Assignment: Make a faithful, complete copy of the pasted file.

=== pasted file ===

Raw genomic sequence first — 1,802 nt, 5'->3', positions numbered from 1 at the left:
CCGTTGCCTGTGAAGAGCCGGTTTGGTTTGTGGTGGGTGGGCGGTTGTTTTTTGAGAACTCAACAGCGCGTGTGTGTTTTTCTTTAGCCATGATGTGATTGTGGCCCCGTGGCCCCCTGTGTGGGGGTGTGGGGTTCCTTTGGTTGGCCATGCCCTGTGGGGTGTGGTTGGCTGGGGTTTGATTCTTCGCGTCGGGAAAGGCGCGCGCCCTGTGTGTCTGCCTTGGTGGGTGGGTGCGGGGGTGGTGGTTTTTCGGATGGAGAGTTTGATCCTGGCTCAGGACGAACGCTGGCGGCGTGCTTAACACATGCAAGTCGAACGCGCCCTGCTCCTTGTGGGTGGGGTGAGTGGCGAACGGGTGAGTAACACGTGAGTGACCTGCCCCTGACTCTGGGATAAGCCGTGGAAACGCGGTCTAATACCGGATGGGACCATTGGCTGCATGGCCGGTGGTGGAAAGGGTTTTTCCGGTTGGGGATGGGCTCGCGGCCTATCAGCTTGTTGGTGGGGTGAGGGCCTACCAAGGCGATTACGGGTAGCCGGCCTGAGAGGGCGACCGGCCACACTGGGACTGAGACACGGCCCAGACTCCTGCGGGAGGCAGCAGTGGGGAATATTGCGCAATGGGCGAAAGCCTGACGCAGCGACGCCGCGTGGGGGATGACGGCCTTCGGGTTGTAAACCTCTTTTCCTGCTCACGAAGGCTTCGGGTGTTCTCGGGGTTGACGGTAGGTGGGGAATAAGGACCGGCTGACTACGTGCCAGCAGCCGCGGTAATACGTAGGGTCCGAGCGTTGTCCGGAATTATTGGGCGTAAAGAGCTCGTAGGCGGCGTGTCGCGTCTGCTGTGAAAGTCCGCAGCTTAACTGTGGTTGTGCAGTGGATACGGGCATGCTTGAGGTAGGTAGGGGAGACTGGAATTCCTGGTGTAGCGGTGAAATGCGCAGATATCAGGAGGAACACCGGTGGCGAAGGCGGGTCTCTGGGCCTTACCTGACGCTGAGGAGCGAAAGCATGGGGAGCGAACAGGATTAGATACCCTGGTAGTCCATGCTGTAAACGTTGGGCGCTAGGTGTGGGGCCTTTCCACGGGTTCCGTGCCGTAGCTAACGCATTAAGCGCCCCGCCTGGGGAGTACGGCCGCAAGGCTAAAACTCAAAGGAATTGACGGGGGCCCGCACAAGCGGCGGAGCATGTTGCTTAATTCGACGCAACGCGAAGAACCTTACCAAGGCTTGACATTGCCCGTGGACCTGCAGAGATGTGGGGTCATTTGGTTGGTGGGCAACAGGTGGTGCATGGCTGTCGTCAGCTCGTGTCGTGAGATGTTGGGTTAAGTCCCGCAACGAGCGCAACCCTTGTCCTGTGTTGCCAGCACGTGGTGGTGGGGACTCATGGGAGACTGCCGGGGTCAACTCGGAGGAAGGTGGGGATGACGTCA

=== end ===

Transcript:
Raw genomic sequence first — 1,802 nt, 5'->3', positions numbered from 1 at the left:
CCGTTGCCTGTGAAGAGCCGGTTTGGTTTGTGGTGGGTGGGCGGTTGTTTTTTGAGAACTCAACAGCGCGTGTGTGTTTTTCTTTAGCCATGATGTGATTGTGGCCCCGTGGCCCCCTGTGTGGGGGTGTGGGGTTCCTTTGGTTGGCCATGCCCTGTGGGGTGTGGTTGGCTGGGGTTTGATTCTTCGCGTCGGGAAAGGCGCGCGCCCTGTGTGTCTGCCTTGGTGGGTGGGTGCGGGGGTGGTGGTTTTTCGGATGGAGAGTTTGATCCTGGCTCAGGACGAACGCTGGCGGCGTGCTTAACACATGCAAGTCGAACGCGCCCTGCTCCTTGTGGGTGGGGTGAGTGGCGAACGGGTGAGTAACACGTGAGTGACCTGCCCCTGACTCTGGGATAAGCCGTGGAAACGCGGTCTAATACCGGATGGGACCATTGGCTGCATGGCCGGTGGTGGAAAGGGTTTTTCCGGTTGGGGATGGGCTCGCGGCCTATCAGCTTGTTGGTGGGGTGAGGGCCTACCAAGGCGATTACGGGTAGCCGGCCTGAGAGGGCGACCGGCCACACTGGGACTGAGACACGGCCCAGACTCCTGCGGGAGGCAGCAGTGGGGAATATTGCGCAATGGGCGAAAGCCTGACGCAGCGACGCCGCGTGGGGGATGACGGCCTTCGGGTTGTAAACCTCTTTTCCTGCTCACGAAGGCTTCGGGTGTTCTCGGGGTTGACGGTAGGTGGGGAATAAGGACCGGCTGACTACGTGCCAGCAGCCGCGGTAATACGTAGGGTCCGAGCGTTGTCCGGAATTATTGGGCGTAAAGAGCTCGTAGGCGGCGTGTCGCGTCTGCTGTGAAAGTCCGCAGCTTAACTGTGGTTGTGCAGTGGATACGGGCATGCTTGAGGTAGGTAGGGGAGACTGGAATTCCTGGTGTAGCGGTGAAATGCGCAGATATCAGGAGGAACACCGGTGGCGAAGGCGGGTCTCTGGGCCTTACCTGACGCTGAGGAGCGAAAGCATGGGGAGCGAACAGGATTAGATACCCTGGTAGTCCATGCTGTAAACGTTGGGCGCTAGGTGTGGGGCCTTTCCACGGGTTCCGTGCCGTAGCTAACGCATTAAGCGCCCCGCCTGGGGAGTACGGCCGCAAGGCTAAAACTCAAAGGAATTGACGGGGGCCCGCACAAGCGGCGGAGCATGTTGCTTAATTCGACGCAACGCGAAGAACCTTACCAAGGCTTGACATTGCCCGTGGACCTGCAGAGATGTGGGGTCATTTGGTTGGTGGGCAACAGGTGGTGCATGGCTGTCGTCAGCTCGTGTCGTGAGATGTTGGGTTAAGTCCCGCAACGAGCGCAACCCTTGTCCTGTGTTGCCAGCACGTGGTGGTGGGGACTCATGGGAGACTGCCGGGGTCAACTCGGAGGAAGGTGGGGATGACGTCA